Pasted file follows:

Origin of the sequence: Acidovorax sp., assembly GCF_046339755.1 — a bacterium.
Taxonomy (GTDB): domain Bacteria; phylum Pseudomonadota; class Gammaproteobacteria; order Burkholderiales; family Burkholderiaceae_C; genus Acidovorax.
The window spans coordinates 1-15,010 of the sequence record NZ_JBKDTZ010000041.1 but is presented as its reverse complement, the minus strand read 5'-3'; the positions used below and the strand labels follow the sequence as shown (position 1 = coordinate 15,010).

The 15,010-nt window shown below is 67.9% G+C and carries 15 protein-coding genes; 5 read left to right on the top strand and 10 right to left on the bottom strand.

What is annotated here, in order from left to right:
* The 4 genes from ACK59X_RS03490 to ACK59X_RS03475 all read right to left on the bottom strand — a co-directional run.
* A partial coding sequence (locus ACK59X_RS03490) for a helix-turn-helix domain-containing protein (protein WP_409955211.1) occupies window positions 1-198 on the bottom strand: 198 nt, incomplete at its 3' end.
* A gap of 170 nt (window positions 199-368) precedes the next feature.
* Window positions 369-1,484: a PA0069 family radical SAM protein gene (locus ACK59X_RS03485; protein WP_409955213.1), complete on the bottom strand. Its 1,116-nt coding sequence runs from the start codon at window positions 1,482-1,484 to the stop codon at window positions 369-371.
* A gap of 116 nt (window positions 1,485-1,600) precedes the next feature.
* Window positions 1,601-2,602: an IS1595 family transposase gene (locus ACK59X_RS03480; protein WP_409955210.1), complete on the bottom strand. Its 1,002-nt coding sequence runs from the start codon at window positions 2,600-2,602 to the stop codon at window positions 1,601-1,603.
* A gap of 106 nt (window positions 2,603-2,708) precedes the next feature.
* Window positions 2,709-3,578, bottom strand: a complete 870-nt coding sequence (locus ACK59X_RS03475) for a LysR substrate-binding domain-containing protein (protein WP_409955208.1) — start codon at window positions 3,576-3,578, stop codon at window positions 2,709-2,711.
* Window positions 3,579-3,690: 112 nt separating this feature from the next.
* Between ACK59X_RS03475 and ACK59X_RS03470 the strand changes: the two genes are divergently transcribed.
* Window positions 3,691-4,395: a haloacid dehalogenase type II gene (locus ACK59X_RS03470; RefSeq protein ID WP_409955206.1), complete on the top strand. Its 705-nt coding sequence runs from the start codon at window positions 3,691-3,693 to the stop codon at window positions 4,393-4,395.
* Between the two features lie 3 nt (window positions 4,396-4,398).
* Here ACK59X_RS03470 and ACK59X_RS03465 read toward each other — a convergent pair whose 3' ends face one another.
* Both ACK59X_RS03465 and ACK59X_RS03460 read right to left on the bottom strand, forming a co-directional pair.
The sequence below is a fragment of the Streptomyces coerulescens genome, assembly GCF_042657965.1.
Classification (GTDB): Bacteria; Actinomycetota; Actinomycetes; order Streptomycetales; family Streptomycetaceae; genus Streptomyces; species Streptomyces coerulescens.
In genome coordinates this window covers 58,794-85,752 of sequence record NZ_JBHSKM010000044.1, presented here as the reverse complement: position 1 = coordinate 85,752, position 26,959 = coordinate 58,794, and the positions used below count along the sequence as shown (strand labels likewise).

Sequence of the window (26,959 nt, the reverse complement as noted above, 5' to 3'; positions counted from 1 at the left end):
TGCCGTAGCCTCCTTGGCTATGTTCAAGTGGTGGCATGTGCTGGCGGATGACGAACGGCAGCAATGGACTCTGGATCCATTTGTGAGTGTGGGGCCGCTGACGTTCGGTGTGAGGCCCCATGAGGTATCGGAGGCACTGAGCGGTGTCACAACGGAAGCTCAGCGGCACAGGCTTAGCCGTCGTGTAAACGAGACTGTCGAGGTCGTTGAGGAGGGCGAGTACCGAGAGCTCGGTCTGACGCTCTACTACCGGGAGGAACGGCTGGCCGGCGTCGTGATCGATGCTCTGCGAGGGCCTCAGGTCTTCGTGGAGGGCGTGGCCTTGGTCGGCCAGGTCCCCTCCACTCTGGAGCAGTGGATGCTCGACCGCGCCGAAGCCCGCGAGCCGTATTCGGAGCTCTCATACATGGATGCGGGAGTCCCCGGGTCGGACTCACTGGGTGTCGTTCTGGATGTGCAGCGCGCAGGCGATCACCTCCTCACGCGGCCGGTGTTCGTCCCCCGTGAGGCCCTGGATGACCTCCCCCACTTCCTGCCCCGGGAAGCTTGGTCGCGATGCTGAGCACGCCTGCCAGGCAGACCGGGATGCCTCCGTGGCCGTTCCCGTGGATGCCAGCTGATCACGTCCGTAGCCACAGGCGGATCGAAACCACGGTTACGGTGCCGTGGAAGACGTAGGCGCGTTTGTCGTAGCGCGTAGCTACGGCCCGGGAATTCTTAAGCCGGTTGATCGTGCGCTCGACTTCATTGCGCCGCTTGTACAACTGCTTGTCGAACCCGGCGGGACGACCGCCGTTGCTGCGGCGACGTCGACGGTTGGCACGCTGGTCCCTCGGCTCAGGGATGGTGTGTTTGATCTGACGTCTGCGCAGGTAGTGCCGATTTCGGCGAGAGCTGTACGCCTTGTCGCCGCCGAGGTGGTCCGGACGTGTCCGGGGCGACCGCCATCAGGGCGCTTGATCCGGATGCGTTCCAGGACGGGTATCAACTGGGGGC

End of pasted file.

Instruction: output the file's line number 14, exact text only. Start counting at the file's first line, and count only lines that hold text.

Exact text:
* Window positions 3,579-3,690: 112 nt separating this feature from the next.